Outcomes Hero

Mission - Focused Outcomes

Aligning Academic and Spiritual Approaches

Take a look at your school’s mission statement and your logo. Chances are good that they reflect both an academic and a spiritual component.

Inclusive education is not something you “add to your budget.” It’s an approach you embrace to help you fulfill your mission

Academic Component

Inclusive education benefits all students because it provides the flexibility needed to meet each individual child’s needs. A student’s life, health, and circumstances can change throughout the year. A flexible structure can support all students, regardless of what situation, diagnosis or challenge arises along the way.

Students and parents can feel afraid that having a child with disabilities in the classroom will have a negative impact on the academic progress of other students. There is no research to support this position. In fact, the research points in the opposite direction: students excel when the support systems are flexible and able to embrace each student’s changing needs. The school is structured for collaboration between support services staff and general education teachers. In that way, every student receives the support and team approach they need to succeed.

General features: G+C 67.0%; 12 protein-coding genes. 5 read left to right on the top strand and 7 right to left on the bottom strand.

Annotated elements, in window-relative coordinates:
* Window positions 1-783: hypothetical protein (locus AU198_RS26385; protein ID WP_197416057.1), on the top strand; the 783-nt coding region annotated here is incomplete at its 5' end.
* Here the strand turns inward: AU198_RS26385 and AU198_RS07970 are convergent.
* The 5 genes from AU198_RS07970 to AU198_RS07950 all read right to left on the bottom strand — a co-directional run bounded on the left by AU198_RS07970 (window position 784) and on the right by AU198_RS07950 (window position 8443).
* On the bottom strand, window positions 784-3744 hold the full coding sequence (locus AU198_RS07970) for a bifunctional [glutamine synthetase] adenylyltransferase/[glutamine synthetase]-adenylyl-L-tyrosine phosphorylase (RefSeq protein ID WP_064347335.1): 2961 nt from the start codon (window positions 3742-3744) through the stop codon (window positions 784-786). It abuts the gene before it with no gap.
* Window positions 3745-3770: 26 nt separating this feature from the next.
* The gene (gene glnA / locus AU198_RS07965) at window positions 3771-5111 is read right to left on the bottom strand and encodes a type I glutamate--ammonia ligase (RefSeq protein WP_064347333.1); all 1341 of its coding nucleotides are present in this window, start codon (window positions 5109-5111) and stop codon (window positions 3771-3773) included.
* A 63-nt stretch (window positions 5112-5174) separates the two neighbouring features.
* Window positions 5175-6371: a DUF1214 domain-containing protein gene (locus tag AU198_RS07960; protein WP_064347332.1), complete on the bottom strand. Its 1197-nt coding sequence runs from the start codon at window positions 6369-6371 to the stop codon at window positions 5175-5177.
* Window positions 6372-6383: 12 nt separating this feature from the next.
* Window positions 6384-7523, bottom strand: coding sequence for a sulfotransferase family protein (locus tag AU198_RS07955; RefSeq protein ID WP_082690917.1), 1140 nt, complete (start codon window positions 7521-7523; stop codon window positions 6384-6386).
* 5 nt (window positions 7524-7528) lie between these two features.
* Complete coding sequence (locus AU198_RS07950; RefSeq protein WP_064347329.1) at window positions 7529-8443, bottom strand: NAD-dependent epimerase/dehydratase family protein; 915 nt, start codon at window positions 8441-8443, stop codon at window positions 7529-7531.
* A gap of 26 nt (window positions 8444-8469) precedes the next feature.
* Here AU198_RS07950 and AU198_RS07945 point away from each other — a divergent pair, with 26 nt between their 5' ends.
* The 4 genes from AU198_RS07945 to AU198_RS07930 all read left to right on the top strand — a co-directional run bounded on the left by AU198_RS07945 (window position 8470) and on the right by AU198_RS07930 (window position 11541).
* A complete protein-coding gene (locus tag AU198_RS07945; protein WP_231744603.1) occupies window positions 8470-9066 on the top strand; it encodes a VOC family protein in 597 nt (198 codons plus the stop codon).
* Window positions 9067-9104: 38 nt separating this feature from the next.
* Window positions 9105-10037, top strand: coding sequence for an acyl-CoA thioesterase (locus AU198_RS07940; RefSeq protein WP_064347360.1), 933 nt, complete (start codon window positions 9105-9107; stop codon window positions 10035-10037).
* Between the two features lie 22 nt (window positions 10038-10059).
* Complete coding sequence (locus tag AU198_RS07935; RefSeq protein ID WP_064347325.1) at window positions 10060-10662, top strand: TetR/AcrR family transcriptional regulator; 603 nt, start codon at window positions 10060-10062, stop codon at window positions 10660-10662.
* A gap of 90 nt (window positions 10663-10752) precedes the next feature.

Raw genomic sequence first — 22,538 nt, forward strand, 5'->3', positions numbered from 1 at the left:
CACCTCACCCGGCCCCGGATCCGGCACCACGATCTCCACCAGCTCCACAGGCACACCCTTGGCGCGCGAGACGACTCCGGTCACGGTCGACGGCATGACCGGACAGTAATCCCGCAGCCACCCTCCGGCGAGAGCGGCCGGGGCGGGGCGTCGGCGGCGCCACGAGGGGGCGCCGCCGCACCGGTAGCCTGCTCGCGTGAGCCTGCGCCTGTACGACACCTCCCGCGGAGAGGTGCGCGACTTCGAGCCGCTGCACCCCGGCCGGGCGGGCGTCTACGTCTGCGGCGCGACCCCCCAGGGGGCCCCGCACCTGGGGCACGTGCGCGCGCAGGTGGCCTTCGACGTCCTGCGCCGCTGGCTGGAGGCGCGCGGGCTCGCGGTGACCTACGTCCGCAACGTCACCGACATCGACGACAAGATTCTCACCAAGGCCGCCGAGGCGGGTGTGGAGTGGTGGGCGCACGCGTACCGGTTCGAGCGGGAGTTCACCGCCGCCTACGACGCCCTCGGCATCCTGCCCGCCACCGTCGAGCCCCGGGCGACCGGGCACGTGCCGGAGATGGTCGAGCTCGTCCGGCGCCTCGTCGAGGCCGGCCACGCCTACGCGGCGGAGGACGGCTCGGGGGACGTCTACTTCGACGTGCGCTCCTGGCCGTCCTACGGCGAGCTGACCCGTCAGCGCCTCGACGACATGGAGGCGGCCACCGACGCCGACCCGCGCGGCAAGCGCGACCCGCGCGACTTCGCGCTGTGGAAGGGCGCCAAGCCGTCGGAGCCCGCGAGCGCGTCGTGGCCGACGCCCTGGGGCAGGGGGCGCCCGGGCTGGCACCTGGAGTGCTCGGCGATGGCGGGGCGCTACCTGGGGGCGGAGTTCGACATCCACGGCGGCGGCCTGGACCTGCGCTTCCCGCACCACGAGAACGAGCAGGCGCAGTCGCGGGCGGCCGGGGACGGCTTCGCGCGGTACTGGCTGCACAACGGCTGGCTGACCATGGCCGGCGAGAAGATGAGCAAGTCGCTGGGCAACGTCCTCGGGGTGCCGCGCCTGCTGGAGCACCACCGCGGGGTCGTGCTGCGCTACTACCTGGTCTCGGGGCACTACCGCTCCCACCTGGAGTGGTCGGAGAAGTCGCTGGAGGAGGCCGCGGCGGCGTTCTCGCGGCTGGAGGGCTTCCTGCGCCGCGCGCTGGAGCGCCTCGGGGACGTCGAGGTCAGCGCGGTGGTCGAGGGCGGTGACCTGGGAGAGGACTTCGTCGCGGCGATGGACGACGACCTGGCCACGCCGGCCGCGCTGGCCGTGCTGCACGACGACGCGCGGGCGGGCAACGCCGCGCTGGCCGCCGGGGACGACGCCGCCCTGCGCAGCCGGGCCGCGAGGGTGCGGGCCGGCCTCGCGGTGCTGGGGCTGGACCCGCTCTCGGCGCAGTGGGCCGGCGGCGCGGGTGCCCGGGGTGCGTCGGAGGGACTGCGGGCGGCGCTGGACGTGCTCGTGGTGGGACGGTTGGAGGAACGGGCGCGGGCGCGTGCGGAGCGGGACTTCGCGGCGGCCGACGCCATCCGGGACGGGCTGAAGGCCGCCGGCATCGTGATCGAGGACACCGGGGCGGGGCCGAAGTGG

Here’s another thing we’ve noticed. All students benefit when a student with significant needs is enrolled. Again, this is because a support system, not a program, is in place. All children are supported.

Myths vs. Facts

Spiritual Component

Love. Joy. Peace. Patience. Kindness. Goodness. Faithfulness. Gentleness.Self-Control. These are the fruits of the Spirit we’re trying so hard to instill in our children. Children spend more of their waking hours in school than they do with their parents. So shouldn’t school be a place where our kids can develop these fruits?

A literature review of inclusive education found that it cultivates the following:

  • Reduced fear of human differences
  • Growth in social cognition
  • Improvements in self-concept
  • Development of moral and ethical principles
  • Warm and caring friendships

There is moral richness as well as a Christ-like structure in an inclusive school body.

Grindal, Todd & Hehir, Thomas & Freeman, Brian & Lamoreau, Renee & Borquaye, Yolanda & Burke, Samantha. (2016). A Summary of the Research Evidence on Inclusive Education.

Theology of Inclusion